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Role of Translaminar Pressure Gradient Differences in Glaucoma - A Review

Review article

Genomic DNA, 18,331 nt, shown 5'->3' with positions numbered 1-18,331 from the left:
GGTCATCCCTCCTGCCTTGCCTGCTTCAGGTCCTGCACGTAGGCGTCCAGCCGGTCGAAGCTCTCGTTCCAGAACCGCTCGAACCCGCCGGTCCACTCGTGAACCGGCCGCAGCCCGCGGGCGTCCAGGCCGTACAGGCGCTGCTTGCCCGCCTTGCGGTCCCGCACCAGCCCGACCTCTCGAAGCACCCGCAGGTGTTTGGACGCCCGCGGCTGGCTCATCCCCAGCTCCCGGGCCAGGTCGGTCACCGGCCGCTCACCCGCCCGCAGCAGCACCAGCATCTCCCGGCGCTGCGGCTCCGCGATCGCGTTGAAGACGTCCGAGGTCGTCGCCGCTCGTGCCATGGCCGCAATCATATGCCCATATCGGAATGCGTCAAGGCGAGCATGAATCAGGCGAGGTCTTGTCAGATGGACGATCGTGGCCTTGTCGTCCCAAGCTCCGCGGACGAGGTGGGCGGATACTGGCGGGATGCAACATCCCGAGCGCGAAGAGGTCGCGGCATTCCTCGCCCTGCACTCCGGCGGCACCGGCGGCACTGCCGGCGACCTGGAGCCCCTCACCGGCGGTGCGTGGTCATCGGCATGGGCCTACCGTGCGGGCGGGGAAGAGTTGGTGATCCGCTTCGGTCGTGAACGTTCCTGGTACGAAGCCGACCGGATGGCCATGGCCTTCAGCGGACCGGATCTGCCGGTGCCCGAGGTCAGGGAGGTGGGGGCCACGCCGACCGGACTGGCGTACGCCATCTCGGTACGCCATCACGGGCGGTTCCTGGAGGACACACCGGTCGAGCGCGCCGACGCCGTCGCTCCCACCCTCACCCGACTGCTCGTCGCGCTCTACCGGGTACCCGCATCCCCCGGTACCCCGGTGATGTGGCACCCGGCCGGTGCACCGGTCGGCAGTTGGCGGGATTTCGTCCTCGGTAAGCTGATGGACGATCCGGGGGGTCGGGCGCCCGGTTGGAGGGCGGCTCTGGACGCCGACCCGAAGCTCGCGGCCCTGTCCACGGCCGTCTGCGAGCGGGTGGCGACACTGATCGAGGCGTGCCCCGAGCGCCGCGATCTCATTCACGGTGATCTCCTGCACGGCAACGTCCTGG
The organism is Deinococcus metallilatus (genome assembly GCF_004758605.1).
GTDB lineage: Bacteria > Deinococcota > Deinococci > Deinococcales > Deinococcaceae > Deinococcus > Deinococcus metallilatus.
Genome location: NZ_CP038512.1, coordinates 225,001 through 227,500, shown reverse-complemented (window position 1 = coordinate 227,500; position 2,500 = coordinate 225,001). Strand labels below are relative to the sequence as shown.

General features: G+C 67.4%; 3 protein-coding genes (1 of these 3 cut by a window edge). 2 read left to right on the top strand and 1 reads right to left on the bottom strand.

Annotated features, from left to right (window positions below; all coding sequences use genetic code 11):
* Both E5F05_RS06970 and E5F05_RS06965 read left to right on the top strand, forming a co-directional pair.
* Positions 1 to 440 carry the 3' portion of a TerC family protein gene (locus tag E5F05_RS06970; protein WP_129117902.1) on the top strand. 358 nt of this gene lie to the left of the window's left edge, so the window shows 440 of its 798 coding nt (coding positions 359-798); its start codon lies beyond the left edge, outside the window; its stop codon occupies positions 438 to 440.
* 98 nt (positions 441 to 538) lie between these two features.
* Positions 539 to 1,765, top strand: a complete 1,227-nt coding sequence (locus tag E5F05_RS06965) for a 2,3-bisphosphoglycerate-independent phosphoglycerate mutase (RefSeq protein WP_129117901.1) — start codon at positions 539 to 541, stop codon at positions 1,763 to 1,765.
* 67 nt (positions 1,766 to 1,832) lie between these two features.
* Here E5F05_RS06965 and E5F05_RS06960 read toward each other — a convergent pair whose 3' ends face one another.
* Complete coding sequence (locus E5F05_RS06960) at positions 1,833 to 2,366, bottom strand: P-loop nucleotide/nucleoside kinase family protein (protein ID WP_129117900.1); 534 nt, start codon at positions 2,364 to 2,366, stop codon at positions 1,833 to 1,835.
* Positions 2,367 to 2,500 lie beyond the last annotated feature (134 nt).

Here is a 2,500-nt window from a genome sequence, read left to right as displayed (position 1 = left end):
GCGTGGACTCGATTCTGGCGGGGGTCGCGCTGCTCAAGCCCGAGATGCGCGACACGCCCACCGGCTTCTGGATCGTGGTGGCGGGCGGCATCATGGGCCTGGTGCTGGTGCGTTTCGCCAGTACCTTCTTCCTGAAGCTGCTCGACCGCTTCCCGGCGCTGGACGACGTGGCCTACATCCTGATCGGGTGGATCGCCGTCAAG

Glaucoma is a group of diseases which result in a progressive loss of retinal ganglion cells, producing characteristic optic nerve head appearance with  corresponding visual loss. The aetiology remains unclear until today. Previous authors had tried to associate its pathology in relation to intracranial pressure level. We review the literature on interrelation of intraocular pressure (IOP) and intracranial pressure (ICP) which gives rise to the study of translaminar pressure gradient (TLPG) in postulating its causal factor towards glaucoma. Several studies had demonstrated that ICP was reduced in patients with glaucoma, and in sequence with normal or raised IOP, leads to increased level of TLPG. The  increased TLPG which acts across the lamina cribrosa may cause a posteriorly bowed lamina cribrosa, therefore leading to glaucomatous changes. This review also explores the current available methods in measuring ICP accurately. Further studies are needed to elucidate possible disease mechanism in keeping with IOP-ICP relationship, thus confirming the findings of previous authors.